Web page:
Best Practices in Ask / Share Characterization for Social Care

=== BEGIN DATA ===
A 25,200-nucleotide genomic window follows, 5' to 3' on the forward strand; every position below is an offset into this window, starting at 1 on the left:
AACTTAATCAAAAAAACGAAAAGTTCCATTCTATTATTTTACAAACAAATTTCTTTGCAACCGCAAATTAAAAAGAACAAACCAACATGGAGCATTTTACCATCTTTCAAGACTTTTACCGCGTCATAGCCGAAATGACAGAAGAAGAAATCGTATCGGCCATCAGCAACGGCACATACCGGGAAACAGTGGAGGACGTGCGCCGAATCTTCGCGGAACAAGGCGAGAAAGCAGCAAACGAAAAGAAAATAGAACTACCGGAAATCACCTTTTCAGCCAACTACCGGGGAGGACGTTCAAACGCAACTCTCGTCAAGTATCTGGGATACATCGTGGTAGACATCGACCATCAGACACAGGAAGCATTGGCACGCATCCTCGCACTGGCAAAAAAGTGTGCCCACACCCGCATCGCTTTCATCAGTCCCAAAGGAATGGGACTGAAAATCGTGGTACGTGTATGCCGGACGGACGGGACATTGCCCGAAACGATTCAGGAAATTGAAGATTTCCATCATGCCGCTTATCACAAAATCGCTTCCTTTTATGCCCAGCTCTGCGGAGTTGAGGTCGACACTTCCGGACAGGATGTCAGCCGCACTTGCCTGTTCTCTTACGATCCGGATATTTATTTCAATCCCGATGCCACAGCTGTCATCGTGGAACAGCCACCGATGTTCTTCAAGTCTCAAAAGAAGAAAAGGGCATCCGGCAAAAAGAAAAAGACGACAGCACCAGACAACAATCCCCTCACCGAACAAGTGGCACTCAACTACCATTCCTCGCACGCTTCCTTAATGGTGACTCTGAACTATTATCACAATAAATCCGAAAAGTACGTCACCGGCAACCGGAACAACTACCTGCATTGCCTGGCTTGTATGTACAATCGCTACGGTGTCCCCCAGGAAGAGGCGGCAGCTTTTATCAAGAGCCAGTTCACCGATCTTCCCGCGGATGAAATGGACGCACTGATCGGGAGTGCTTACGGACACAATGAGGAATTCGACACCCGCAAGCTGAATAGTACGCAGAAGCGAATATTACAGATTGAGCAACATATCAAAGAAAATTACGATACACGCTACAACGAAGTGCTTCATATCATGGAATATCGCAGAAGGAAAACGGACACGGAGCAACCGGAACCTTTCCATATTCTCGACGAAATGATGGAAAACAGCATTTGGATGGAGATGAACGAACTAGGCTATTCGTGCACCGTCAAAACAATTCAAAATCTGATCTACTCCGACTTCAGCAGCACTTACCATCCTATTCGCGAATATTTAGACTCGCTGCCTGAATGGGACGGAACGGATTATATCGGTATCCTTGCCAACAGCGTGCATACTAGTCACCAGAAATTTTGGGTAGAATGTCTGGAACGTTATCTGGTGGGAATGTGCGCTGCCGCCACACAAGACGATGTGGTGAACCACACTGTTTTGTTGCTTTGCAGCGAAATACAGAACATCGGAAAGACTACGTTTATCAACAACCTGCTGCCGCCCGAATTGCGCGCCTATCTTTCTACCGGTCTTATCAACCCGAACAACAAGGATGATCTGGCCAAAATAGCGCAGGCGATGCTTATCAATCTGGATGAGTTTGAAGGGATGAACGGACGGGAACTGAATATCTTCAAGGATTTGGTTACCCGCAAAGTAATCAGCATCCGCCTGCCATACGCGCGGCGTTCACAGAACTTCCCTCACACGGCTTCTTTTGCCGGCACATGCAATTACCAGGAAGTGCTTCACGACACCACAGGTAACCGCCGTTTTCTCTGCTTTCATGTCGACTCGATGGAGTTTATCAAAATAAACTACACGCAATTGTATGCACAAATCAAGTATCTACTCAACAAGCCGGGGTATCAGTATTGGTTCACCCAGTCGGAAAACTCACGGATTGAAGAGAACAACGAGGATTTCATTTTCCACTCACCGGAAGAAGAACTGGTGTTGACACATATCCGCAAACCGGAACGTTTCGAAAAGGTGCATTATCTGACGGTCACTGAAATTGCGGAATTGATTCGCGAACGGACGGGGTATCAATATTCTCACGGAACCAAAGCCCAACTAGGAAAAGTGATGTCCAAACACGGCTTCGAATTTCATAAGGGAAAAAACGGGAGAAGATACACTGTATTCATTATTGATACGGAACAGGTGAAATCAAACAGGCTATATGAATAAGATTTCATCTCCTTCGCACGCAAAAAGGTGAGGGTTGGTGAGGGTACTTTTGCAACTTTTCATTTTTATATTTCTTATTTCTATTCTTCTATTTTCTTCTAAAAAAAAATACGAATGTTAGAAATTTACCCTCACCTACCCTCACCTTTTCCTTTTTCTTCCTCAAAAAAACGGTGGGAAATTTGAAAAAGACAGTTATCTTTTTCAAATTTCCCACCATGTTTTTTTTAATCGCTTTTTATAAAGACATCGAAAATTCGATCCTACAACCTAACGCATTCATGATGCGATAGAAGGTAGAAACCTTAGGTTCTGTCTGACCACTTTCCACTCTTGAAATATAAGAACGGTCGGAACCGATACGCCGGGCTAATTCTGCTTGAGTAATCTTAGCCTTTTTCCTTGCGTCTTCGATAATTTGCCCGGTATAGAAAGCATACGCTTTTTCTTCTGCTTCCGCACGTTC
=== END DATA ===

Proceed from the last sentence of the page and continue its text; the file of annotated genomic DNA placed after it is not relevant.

By Edwin Margulies Practitioners of social engagement for customer care will tell you that it's often difficult to properly characterize and then act on social posts. There's much to consider. Take sentiment, sincerity, and the general meaning of content. Based on client input and experimentation, I have devised some best practices for characterizing posts in order to make it easier for agents to understand and act on behalf of customers. These best practices can be put to use programmatically using rules engines or even leveraged as manual triggers. The Ask / Share Sentiment Scale The Ask / Share Sentiment scale is an eight-sector continuum based on the intersection of sentiment and two types of posts. The types of posts are simply "ask" or "share." These intersect with four sentiment types: angry, sad, neutral, and happy (as shown in the diagram). An "ask" is a social post in which the author is posing a question. This question may be directed towards: 1) An individual via private channel; 2) An individual via public broadcast; 3) A group via private channel; or 4) a group via public broadcast. A "share" is a social post in which the author is making a statement. This statement may be anything from a publicized complaint about a person, group or product all the way to a gushing testimonial. As with asks, shares can be sent over private or public channels. The Approach to using the Scale It is a best practice to first establish whether or not the social post in question is an "ask" or a "share." You may be thinking this is easy, but there are nuances to consider. Take, for example: "Wondering if I should switch to a different cell phone provider about now." Now consider: "Hey what cell phone provider should I switch to from ABC?" The first post is not really an ask. It is more of a proclamation that a customer is considering options and may be convinced to switch to a competitor. Savvy social care practitioners will pick up on this nuance and may characterize the author of that post as being an "at risk" customer. The second post is in fact an outright ask, but it could be a cry for help in disguise. Many people will pose public questions in their respective timelines in order to go fishing for responses from vendors and brand managers. This may sound sneaky, but that's why social engagement for customer care is both a discipline and an art! The reason why it is important to first establish ask vs. share is because depending on the perceived sentiment of the author, the characterization of the post content is diverse. It's easier to use the scale when you separate these types. The Ask View of the Scale The Angry Ask. An angry ask is, for all intents and purposes, a demand for service. For example, if you work social care at a cell phone company, you might catch posts that say something like this: "I hate my new XYZ phone. It broke the first week. You guys better replace it for free right now or else." While a little edgy, this post has all the hallmarks of being sincere and honest. It is not sarcastic or misleading. Here, a customer has purchased a product, they are having a problem, they are angry, and they are demanding action. The Sad Ask. A sad ask is basically a cry for help. For example, someone who has new cell phone service and a broken phone might say: "Can anyone help me. So bummed new phone on the blink. I was so excited but now don't know what to do." A sad ask may be a direct appeal by using an @mention of the vendor or just an open ask. Either way, your profiles and key word searches can vector in on these posts so they won't be lost. (Customers love the idea that someone is listening). The Neutral Ask. A neutral ask is a non-emotional question that is mostly posed in a matter-of-fact way. For example, a customer may post: "Anyone know how to change the ring tone on the new blackberry?" These types of questions are ripe for Knowledge Base responses in which the agent can push a URL to the individual that points to an article that answers the question. The bonus here is an agent can educate lots of other people who "heard" the same question - so there is a compound effect. Of course if the answer calls for a more discrete response, a direct message can be used. The Happy Ask. The happy ask is posed by someone in a good mood and usually has buying signs written all over it: "Just signed up for the family plan at XYZ and I love it. Wonder if I can get discounts for referrals?" These types of posts care candidates for automatically filtering and prioritizing for sales follow-up. The Share View of the Scale The Angry Share. The angry share is typified by someone venting or even ranting. In these cases, the content of the post may not look actionable. The customer may rant: "I just hate XYZ. #sucks." The important concept here on angry shares is to try to separate vents from rants. A vent is more like: "If XYZ could get their act together on customer service and actually solve my problem in the first call I'd be much happier #custserv." This second angry share identifies a specific problem and is therefore easier to act on. Either way, your own company's policies that govern how rants vs. vents are handled should be considered. Sometimes the public influence score of the person is considered in addition to the customers "corporate" standing as a valued customer. The Sad Share. Laments typify the sad share. For example, a customer may say: "I wish I had just stayed with ABC. XYZ has been a big disappointment." These are sideways cries for help. Although not posed as a question, laments are an invitation for a customer service rep to come to the rescue. Laments can easily slide into vent and rants if left unaddressed, so it is important to prioritize them accordingly. The Neutral Share. The neutral share is really just an observation. Depending on the public influence score of the author, these observations can carry a lot of weight and may get re-posted or re-tweeted. For example: "Yeah XYZ's plan just kills ABC's in terms of overall value and quality of service." For an influential blogger to say such a thing can cause a bump in customer turn-over, so even though these are not "running hot" or "red" they need to be watched closely. Some modern social care systems have the ability to sort on top voices so you can filter based on influence. This is a useful tool so you can keep tabs on the people other people listen to. The Happy Share. Testimonials are the stuff of happy shares. Here, promoters want to go on record with all their kudos and praise. These types of posts are for the most part spontaneous. But they can sometimes be helped along if your care team is in the habit of thanking customers for their feedback, no matter what the mood. An example happy share: "XYZ is awesome. If you love unlimited data, ya gotta check it." Some social care practitioners will jump to re-tweet such a happy post, but it can be just as effective to send a private thanks. It also avoids the blowback of third parties assuming the happy customer is just a corporate shill. More on Best Practices I recommend that key practitioners in social care meet to discuss this Ask / Share Sentiment Scale. Use a white board or flip charts to reproduce the diagram here. Then go around the room and allow each person to assign a priority to each of the eight squares based on a scale of 1 to 5 (1 being a top priority). Once you have established priorities, I challenge you to now match those priorities up to your enterprises business rules, policies and next best action lists. In some cases, you may find that there are holes in your policies or business rules. No time like now to patch those holes based on the priorities you assign to the Ask / Share scale. You should revisit the scale and its associated priorities from time to time and make sure that your policies and the scale are in synch. This is a best practice because it is a good idea to leverage the realities of customer interactions over time in order to put new procedures and service ideas into place. Conclusion By using a simple Ask / Share Scale, you can more easily characterize social posts in order to prioritize and act on them. With modern social engagement for customer care platforms, some of the characterization can be automated, with rules-based triggers to do routing to skilled agents. Even if you don't have a rules-based capability, I urge you to adopt this Ask / Share Scale and put it to use. Consider expanding on it in order to establish your own best practices for social customer care.